2.2 If more than one child, do they act differently to the situation?
2.3 In which county/country do your children live?
3. NATIONALITY 3.1 You
3.2 Your ex-partner
3.3 Your children
4. CONTACT (CURRENTLY)
5. FORM OF CONTACT
5.1 Do you send letters/gifts? If so, how often?
5.2 Are these accepted, ignored, returned?
5.3 Do your children send letters to you?
5.4 If so, are they friendly or hostile?
5.5 If they are hostile, do they claim to be sent voluntarily (stating that the mother has not asked them to be sent)
5.6 Do you phone your children?
5.7. Are calls accepted?
5.8 If so, is it easy to speak on the phone (does the mother monitor calls)?
5.9 Do you meet your child? If so, how often?
5.9.1 Are visits at your home, the mothers home, some neutral location?
5.9.2 Do you have privacy with your child. Is the contact restricted in some way?
5.9.3 Is the time with your child tense or open and easy?
6. OTHER CONTACTS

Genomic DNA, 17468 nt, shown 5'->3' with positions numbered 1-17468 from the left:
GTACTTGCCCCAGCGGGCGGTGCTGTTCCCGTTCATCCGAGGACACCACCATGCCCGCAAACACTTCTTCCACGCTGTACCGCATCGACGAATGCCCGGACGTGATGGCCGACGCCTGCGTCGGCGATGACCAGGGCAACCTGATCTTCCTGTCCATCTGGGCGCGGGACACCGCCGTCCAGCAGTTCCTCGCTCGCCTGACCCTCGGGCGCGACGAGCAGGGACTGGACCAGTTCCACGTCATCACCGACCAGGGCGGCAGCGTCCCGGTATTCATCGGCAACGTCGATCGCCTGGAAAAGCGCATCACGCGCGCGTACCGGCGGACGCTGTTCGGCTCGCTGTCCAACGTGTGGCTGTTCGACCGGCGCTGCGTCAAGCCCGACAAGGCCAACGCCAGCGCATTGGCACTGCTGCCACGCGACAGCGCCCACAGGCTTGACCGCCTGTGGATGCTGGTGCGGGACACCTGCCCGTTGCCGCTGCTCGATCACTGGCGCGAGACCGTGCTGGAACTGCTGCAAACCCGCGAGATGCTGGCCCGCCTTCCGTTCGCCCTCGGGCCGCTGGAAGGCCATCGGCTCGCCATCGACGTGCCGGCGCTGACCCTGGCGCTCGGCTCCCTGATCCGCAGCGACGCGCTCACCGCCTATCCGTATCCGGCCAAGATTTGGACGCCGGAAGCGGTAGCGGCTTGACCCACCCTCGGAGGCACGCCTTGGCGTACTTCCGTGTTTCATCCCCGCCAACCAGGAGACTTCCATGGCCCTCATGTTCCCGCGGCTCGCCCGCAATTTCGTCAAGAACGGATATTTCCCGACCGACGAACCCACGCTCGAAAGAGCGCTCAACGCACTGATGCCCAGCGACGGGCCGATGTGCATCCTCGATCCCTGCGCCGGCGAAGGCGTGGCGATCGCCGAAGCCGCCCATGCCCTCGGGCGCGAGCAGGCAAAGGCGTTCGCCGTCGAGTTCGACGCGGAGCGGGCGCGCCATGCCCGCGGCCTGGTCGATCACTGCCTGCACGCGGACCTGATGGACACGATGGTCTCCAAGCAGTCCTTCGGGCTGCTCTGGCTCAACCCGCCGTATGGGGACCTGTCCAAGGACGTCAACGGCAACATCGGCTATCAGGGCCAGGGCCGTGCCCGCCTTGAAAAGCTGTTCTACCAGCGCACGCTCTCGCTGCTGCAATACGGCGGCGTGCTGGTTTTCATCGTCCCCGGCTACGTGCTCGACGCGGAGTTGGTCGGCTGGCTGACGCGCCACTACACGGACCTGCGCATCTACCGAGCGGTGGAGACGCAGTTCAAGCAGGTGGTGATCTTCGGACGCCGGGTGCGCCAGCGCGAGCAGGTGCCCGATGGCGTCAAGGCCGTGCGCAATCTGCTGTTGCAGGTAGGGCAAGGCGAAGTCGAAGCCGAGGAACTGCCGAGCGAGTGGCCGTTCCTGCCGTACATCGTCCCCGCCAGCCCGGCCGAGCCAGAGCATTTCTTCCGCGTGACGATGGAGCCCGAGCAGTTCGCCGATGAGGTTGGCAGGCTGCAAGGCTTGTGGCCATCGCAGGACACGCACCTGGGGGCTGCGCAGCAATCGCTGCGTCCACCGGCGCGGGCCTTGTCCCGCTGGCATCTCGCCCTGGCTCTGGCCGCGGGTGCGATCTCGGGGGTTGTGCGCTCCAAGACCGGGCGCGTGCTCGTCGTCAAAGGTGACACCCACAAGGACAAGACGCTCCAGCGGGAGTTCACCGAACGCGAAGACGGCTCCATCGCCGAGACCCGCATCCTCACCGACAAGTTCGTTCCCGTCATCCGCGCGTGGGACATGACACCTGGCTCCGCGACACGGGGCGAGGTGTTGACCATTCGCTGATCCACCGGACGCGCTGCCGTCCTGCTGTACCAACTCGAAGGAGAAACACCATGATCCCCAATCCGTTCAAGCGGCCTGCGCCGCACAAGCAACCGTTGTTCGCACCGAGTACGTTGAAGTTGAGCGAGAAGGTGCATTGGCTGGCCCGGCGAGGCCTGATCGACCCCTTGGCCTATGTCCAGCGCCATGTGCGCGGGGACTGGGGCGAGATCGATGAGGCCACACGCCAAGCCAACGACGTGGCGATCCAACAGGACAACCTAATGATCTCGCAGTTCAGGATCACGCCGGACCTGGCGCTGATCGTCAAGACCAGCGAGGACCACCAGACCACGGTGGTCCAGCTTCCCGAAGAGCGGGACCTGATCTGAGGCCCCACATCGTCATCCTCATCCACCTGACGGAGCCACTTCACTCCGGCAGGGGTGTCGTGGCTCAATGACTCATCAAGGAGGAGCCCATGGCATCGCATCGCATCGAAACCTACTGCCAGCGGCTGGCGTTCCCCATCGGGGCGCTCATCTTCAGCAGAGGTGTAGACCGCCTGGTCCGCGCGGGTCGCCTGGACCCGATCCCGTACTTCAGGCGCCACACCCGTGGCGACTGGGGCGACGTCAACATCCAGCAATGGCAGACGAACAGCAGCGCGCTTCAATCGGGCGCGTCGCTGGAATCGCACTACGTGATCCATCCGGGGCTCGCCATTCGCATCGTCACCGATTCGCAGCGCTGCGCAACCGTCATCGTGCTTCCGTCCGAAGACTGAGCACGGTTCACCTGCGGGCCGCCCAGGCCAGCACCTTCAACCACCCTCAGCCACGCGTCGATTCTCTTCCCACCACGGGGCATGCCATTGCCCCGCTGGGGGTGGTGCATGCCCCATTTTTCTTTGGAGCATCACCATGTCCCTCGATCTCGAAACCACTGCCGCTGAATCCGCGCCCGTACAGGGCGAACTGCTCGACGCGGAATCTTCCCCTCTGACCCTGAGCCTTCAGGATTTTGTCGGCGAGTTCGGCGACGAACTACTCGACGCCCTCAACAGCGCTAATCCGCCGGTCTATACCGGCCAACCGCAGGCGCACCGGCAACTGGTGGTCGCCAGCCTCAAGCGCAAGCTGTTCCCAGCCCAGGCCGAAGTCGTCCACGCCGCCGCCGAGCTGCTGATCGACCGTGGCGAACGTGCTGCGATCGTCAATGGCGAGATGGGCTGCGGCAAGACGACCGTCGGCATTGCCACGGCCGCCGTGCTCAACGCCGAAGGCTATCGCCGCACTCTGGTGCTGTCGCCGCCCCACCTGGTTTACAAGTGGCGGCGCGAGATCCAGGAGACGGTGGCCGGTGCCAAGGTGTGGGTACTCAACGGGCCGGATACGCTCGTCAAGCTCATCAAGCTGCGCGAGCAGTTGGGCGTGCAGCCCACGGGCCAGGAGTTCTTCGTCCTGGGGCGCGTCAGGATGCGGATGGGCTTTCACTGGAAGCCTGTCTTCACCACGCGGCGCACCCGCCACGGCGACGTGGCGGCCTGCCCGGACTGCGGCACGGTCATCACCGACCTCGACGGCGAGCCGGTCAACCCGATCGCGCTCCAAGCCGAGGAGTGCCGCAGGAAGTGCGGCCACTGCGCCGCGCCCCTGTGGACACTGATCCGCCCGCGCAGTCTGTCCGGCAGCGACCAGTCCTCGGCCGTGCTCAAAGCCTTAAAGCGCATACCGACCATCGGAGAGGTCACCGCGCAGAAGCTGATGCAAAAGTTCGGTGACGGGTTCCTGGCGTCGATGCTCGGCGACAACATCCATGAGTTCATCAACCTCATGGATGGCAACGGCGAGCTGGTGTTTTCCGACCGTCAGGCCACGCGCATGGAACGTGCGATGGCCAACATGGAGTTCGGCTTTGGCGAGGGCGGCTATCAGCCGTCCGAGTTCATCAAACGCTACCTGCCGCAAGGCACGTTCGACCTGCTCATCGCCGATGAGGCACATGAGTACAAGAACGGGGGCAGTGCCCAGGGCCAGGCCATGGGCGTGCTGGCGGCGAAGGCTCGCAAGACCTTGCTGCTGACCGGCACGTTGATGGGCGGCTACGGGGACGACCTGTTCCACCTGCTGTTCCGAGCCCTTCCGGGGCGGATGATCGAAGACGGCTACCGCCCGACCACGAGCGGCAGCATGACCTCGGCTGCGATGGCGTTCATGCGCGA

6.1 Does your child have contact with any of your friends or relatives?
6.2 If so, is it voluntary on the part of the mother or is it part of your contact time?
6.3 Is your child uneasy with anyone you know?
7.1 Do you get easy access to information about your child's education, health, etc?
7.2 Are you prevented by the court from having such information?
7.3 If not, does the school or authorities accept your right to such information?
7.4 If you have no direct contact, do you get information about your child from friends, neighbours, acquaintances etc?
7.5 Do you get information from anyone who is in direct contact with you ex-partner or child?
8. ABOUT YOUR EX-PARTNER
8.1 Has your ex-partner deliberately stopped or disrupted contact, and in any way alienated your child against you?